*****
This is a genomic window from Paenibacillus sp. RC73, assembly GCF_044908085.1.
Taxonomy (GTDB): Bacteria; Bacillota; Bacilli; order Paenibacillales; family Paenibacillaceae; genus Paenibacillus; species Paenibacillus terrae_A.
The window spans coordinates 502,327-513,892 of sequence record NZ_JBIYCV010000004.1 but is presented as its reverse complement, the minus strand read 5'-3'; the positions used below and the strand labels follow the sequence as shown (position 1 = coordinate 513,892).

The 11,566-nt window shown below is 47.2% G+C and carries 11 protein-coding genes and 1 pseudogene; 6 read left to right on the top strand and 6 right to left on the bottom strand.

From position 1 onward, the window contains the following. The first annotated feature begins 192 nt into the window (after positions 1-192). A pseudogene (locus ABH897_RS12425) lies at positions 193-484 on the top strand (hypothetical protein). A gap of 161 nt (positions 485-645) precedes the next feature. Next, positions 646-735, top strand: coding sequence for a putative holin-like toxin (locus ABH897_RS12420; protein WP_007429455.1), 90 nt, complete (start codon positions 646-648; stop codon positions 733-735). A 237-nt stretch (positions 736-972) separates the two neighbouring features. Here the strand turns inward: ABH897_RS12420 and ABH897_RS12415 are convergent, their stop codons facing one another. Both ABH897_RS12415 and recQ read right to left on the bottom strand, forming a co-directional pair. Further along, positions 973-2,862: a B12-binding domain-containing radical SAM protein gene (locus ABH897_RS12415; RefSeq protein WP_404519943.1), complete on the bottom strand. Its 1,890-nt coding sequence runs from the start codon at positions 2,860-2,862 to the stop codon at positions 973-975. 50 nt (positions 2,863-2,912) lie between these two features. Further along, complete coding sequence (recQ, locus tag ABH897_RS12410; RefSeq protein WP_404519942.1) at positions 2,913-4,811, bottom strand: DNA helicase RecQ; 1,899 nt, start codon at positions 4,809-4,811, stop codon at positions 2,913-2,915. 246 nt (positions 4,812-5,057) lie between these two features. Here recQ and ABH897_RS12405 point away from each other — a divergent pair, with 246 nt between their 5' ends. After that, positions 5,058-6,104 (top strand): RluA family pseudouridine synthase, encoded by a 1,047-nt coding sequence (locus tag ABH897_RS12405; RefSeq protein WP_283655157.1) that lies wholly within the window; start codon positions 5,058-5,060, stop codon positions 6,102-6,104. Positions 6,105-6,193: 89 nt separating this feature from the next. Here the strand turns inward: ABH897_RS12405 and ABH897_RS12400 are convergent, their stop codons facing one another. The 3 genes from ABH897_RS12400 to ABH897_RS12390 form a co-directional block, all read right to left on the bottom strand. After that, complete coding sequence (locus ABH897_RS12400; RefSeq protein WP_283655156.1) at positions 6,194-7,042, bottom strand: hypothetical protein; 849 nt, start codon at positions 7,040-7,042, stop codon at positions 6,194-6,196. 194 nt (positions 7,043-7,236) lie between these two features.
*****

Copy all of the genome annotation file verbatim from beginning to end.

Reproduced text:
This is a genomic window from Paenibacillus sp. RC73, assembly GCF_044908085.1.
Taxonomy (GTDB): Bacteria; Bacillota; Bacilli; order Paenibacillales; family Paenibacillaceae; genus Paenibacillus; species Paenibacillus terrae_A.
The window spans coordinates 502,327-513,892 of sequence record NZ_JBIYCV010000004.1 but is presented as its reverse complement, the minus strand read 5'-3'; the positions used below and the strand labels follow the sequence as shown (position 1 = coordinate 513,892).

The 11,566-nt window shown below is 47.2% G+C and carries 11 protein-coding genes and 1 pseudogene; 6 read left to right on the top strand and 6 right to left on the bottom strand.

From position 1 onward, the window contains the following. The first annotated feature begins 192 nt into the window (after positions 1-192). A pseudogene (locus ABH897_RS12425) lies at positions 193-484 on the top strand (hypothetical protein). A gap of 161 nt (positions 485-645) precedes the next feature. Next, positions 646-735, top strand: coding sequence for a putative holin-like toxin (locus ABH897_RS12420; protein WP_007429455.1), 90 nt, complete (start codon positions 646-648; stop codon positions 733-735). A 237-nt stretch (positions 736-972) separates the two neighbouring features. Here the strand turns inward: ABH897_RS12420 and ABH897_RS12415 are convergent, their stop codons facing one another. Both ABH897_RS12415 and recQ read right to left on the bottom strand, forming a co-directional pair. Further along, positions 973-2,862: a B12-binding domain-containing radical SAM protein gene (locus ABH897_RS12415; RefSeq protein WP_404519943.1), complete on the bottom strand. Its 1,890-nt coding sequence runs from the start codon at positions 2,860-2,862 to the stop codon at positions 973-975. 50 nt (positions 2,863-2,912) lie between these two features. Further along, complete coding sequence (recQ, locus tag ABH897_RS12410; RefSeq protein WP_404519942.1) at positions 2,913-4,811, bottom strand: DNA helicase RecQ; 1,899 nt, start codon at positions 4,809-4,811, stop codon at positions 2,913-2,915. 246 nt (positions 4,812-5,057) lie between these two features. Here recQ and ABH897_RS12405 point away from each other — a divergent pair, with 246 nt between their 5' ends. After that, positions 5,058-6,104 (top strand): RluA family pseudouridine synthase, encoded by a 1,047-nt coding sequence (locus tag ABH897_RS12405; RefSeq protein WP_283655157.1) that lies wholly within the window; start codon positions 5,058-5,060, stop codon positions 6,102-6,104. Positions 6,105-6,193: 89 nt separating this feature from the next. Here the strand turns inward: ABH897_RS12405 and ABH897_RS12400 are convergent, their stop codons facing one another. The 3 genes from ABH897_RS12400 to ABH897_RS12390 form a co-directional block, all read right to left on the bottom strand. After that, complete coding sequence (locus ABH897_RS12400; RefSeq protein WP_283655156.1) at positions 6,194-7,042, bottom strand: hypothetical protein; 849 nt, start codon at positions 7,040-7,042, stop codon at positions 6,194-6,196. 194 nt (positions 7,043-7,236) lie between these two features.